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Ovarian cancer


Disease: Ovarian cancer Ovarian cancer
Category: Tumors

Disease Definition:

In the past, because ovarian cancer usually wasn’t discovered until it had spread to other areas of the body, it used to be called “silent killer”. However, treatment nowadays is more effective thanks to medical advances. New evidence proves that most women might have symptoms even in the early stages, and awareness of symptoms might contribute to earlier detection. About 93% of women with ovarian cancer that is diagnosed in its earliest stages have a five-year survival rate. However, only about 20 % of ovarian cancers are discovered before the tumor has spread beyond the ovaries. The earlier the discovery of cancer, the better the chances of survival.

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Symptoms, Causes


The symptoms of ovarian cancer are not specified and mimic those of many other more common conditions, such as digestive and bladder disorders. Before a woman finds out that she has ovarian cancer, she may be diagnosed with other conditions. Irritable bowel syndrome, depression and stress are included in common misdiagnoses.


The symptoms of most digestive disorders seem to appear and disappear, or they could take place in certain conditions or after eating certain foods. The key to discovering ovarian cancer tends to be lasting or worsening signs and symptoms. There’s commonly little fluctuation with ovarian cancer, with constant and gradually worsening symptoms.


Recent studies have proven that women suffering from ovarian cancer are more likely than others to constantly experience the below symptoms:


  • Urinary urgency
  • Pelvic pain or discomfort
  • Abdominal pressure, swelling, bloating or fullness


Other signs and symptoms that women suffering from ovarian cancer might experience include:


  • Changes in bladder habits, including a frequent need to urinate
  • Persistent indigestion, nausea or gas
  • Loss of appetite or quickly feeling full
  • Pain throughout intercourse (dyspareunia)
  • A persistent lack of energy
  • Increased abdominal girth or clothes fitting tighter around the waist
  • Unexplained changes in bowel habits, like constipation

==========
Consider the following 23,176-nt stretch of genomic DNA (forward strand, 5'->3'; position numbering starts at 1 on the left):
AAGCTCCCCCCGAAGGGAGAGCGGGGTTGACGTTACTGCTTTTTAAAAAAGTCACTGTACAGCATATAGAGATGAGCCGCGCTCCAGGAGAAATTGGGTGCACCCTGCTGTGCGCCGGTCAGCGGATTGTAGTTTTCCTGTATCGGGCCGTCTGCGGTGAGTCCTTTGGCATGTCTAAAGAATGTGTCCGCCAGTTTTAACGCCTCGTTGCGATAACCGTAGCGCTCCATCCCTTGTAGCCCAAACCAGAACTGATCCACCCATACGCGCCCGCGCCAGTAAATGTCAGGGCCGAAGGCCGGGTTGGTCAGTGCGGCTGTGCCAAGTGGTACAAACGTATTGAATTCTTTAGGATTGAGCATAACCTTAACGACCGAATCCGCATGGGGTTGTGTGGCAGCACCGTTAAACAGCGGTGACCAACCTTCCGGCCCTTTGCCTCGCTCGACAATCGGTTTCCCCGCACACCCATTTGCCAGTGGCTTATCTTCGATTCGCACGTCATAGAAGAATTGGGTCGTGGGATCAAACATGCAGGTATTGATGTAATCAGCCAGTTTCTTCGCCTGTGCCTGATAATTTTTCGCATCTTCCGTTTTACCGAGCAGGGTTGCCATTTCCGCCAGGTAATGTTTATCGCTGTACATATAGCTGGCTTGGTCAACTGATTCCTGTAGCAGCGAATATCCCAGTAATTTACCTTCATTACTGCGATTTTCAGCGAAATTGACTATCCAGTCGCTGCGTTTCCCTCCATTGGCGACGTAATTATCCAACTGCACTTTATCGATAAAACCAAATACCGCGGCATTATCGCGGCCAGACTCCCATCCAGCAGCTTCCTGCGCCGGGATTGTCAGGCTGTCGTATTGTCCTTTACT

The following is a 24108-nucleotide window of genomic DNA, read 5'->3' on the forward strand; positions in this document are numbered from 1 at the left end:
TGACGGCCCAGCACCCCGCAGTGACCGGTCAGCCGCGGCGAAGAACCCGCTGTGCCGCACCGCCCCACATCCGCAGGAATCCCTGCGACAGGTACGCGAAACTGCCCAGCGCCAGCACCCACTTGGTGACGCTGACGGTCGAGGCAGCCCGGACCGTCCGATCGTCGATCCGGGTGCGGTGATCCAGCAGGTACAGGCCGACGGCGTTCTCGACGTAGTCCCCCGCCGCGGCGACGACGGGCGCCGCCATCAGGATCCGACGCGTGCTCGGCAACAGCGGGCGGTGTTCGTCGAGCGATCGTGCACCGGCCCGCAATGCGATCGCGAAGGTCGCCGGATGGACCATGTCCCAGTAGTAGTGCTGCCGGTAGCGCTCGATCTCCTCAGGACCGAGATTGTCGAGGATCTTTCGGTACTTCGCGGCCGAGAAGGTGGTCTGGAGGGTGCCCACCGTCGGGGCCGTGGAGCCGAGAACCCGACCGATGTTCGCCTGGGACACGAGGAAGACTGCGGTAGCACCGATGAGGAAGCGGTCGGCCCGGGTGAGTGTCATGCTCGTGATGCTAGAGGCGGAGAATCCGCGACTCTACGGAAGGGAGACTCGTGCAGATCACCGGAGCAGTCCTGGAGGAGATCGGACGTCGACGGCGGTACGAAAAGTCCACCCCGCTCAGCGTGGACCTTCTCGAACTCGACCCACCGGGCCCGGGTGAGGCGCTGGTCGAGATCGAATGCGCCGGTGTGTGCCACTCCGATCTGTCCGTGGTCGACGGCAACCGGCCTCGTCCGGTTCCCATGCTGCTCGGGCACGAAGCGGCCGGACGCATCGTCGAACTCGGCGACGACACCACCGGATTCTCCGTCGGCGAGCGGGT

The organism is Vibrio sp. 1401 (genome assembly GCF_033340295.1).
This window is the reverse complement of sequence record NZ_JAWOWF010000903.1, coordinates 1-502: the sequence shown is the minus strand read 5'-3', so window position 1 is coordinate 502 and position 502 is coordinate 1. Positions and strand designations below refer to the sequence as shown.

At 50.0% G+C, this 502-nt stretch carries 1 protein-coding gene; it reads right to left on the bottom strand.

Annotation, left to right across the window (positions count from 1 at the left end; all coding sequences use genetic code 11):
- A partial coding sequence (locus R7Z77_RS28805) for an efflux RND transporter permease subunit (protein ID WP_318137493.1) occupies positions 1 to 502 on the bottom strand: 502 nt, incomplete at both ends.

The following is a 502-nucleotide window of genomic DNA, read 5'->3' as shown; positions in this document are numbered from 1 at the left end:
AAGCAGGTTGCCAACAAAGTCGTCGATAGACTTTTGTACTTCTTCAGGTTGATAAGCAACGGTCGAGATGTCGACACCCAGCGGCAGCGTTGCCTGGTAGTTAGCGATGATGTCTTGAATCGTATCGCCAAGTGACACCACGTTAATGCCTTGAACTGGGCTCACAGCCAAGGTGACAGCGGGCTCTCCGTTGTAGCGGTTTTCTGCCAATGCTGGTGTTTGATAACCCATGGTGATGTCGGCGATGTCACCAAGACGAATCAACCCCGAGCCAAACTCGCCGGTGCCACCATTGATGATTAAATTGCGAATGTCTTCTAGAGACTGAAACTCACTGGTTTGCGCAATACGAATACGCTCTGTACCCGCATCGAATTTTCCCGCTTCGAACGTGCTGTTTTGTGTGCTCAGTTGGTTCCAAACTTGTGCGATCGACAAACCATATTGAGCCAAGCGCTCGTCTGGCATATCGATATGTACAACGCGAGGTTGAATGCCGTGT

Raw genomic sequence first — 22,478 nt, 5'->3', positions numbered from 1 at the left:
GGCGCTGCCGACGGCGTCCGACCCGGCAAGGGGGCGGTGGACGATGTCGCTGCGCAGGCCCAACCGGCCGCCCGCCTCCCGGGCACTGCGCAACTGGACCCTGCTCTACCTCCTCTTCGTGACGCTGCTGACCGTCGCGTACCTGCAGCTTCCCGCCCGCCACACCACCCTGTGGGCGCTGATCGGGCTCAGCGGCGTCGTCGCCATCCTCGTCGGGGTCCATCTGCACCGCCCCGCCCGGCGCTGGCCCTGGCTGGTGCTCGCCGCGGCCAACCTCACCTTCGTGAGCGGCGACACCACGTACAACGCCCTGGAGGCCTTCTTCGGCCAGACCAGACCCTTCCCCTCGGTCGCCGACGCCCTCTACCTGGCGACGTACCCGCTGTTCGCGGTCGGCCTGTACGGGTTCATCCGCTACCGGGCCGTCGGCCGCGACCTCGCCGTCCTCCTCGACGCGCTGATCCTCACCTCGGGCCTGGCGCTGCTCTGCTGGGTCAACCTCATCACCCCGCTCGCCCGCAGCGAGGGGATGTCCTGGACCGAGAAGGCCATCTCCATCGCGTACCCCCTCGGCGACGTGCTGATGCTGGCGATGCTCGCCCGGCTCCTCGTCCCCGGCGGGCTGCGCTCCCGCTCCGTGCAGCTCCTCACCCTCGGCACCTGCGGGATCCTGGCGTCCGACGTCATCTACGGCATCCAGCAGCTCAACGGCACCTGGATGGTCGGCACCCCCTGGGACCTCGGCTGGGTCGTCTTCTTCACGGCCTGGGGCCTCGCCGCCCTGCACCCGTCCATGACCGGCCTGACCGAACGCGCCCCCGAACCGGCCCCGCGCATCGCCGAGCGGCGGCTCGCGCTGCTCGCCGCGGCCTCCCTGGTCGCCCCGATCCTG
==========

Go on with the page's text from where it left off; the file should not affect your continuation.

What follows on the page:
• Changes in menstruation
  • Low back pain


In the case of experiencing bloating, swelling, pressure or pain in the abdomen or pelvis that lingers for more than a few weeks, a doctor should be consulted. If a person has already seen a doctor and received a diagnosis other than ovarian cancer but isn’t getting relief from the treatment, a second opinion could be taken or a follow-up visit could be scheduled with the doctor. Pelvic exam should be a part of the evaluation. When having a history of ovarian cancer or a strong history of breast cancer in the family, it is strongly recommended to consult a doctor trained to detect and care for ovarian cancer patients to be able to get informed about screening, genetic testing and treatment alternatives while being disease-free.


Located on each side of the uterus, women have two ovaries; each ovary is about the size of an almond and produces eggs (ova) as well as the female sex hormones estrogen and progesterone.


An ovarian tumor is a development of abnormal cells that might be either noncancerous (benign) or cancerous (malignant). Even though benign tumors are made up of abnormal cells, but these cells don’t spread or metastasize to other body tissues. In one of two ways can ovarian cancer cells metastasize. In general, they spread directly to adjacent tissue or organs in the pelvis and abdomen. Additionally, they could spread to other portions of the body through the bloodstream or lymph channels.
Ovarian tumors have three basic forms designated by where they form in the ovary. Such as:

Germ cell tumors: 

In the egg-producing cells of the ovary is where these tumors usually occur. Younger women are more commonly affected by this type.